According to Van, a gap of up to a hundred years exists between Terra and Antiterra (aka Demonia, Earth's twin planet on which Ada is set):

Ved’ (‘it is, isn’t it’) sidesplitting to imagine that ‘Russia,’ instead of being a quaint synonym of Estoty, the American province extending from the Arctic no longer vicious Circle to the United States proper, was on Terra the name of a country, transferred as if by some sleight of land across the ha-ha of a doubled ocean to the opposite hemisphere where it sprawled over all of today’s Tartary, from Kurland to the Kuriles! But (even more absurdly), if, in Terrestrial spatial terms, the Amerussia of Abraham Milton was split into its components, with tangible water and ice separating the political, rather than poetical, notions of ‘America’ and ‘Russia,’ a more complicated and even more preposterous discrepancy arose in regard to time — not only because the history of each part of the amalgam did not quite match the history of each counterpart in its discrete condition, but because a gap of up to a hundred years one way or another existed between the two earths; a gap marked by a bizarre confusion of directional signs at the crossroads of passing time with not all the no-longers of one world corresponding to the not-yets of the other...

There were those who maintained that the discrepancies and ‘false overlappings’ between the two worlds were too numerous, and too deeply woven into the skein of successive events, not to taint with trite fancy the theory of essential sameness; and there were those who retorted that the dissimilarities only confirmed the live organic reality pertaining to the other world; that a perfect likeness would rather suggest a specular, and hence speculatory, phenomenon; and that two chess games with identical openings and identical end moves might ramify in an infinite number of variations, on one board and in two brains, at any middle stage of their irrevocably converging development. (1.3)

In Chapter Four of Eugene Onegin Lenski plays chess with Olga Larin: "and Lenski with a pawn / takes in abstraction his own rook" (XXVI: 13-14). Chekhov's Play without a Title (whose characters include Abram Vengerovich and his son Isak) begins with a game of chess. One of the chapters of The Twelve Chairs is entitled "The Interplanetary Chess Tournament." One of the chapters of The Golden Calf is entitled "Homer, Milton and Panikovski." A character in The Golden Calf, poor geography teacher, went mad because he failed to find on a globe the Bering Strait ("the ha-ha of a doubled ocean").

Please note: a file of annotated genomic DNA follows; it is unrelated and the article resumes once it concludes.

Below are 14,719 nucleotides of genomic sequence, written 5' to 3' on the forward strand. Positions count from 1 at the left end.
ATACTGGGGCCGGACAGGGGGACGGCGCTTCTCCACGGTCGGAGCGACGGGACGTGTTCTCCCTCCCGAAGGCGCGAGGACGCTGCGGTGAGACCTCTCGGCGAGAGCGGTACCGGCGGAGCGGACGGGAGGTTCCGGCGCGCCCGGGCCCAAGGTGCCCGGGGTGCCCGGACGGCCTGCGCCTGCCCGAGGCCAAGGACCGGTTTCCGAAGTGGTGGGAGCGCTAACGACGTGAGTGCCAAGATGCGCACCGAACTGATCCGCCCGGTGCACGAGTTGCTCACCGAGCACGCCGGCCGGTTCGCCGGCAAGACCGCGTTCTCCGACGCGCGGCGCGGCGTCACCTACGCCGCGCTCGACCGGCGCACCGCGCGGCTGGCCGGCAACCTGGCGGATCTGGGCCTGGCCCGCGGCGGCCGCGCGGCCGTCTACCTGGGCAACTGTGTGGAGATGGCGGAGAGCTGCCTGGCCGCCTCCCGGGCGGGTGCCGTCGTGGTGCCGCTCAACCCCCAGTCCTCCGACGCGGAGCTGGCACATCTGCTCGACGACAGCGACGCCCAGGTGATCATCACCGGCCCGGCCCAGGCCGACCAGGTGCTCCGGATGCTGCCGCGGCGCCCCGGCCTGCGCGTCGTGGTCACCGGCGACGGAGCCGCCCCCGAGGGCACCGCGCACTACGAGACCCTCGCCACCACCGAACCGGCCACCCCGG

Next day, February 5, around nine p.m., Manhattan (winter) time, on the way to Dan's lawyer, Demon noted - just as he was about to cross Alexis Avenue, an ancient but insignificant acquaintance, Mrs Arfour, advancing toward him, with her toy terrier, along his side of the street. Unhesitatingly, Demon stepped off the curb, and having no hat to raise (hats were not worn with raincloaks and besides he had just taken a very exotic and potent pill to face the day's ordeal on top of a sleepless journey), contented himself - quite properly - with a wave of his slim umbrella; recalled with a paint dab of delight one of the gargle girls of her late husband; and smoothly passed in front of a slow-clopping horse-drawn vegetable cart, well out of the way of Mrs R4. (2.10)

Vivian Darkbloom ('Notes to Ada'): R4: 'rook four,' a chess indication of position (pun on the woman's name).

On the other hand, Dama s sobachkoy (The Lady with the Dog, 1899) is a story by Chekhov.

Alexey Sklyarenko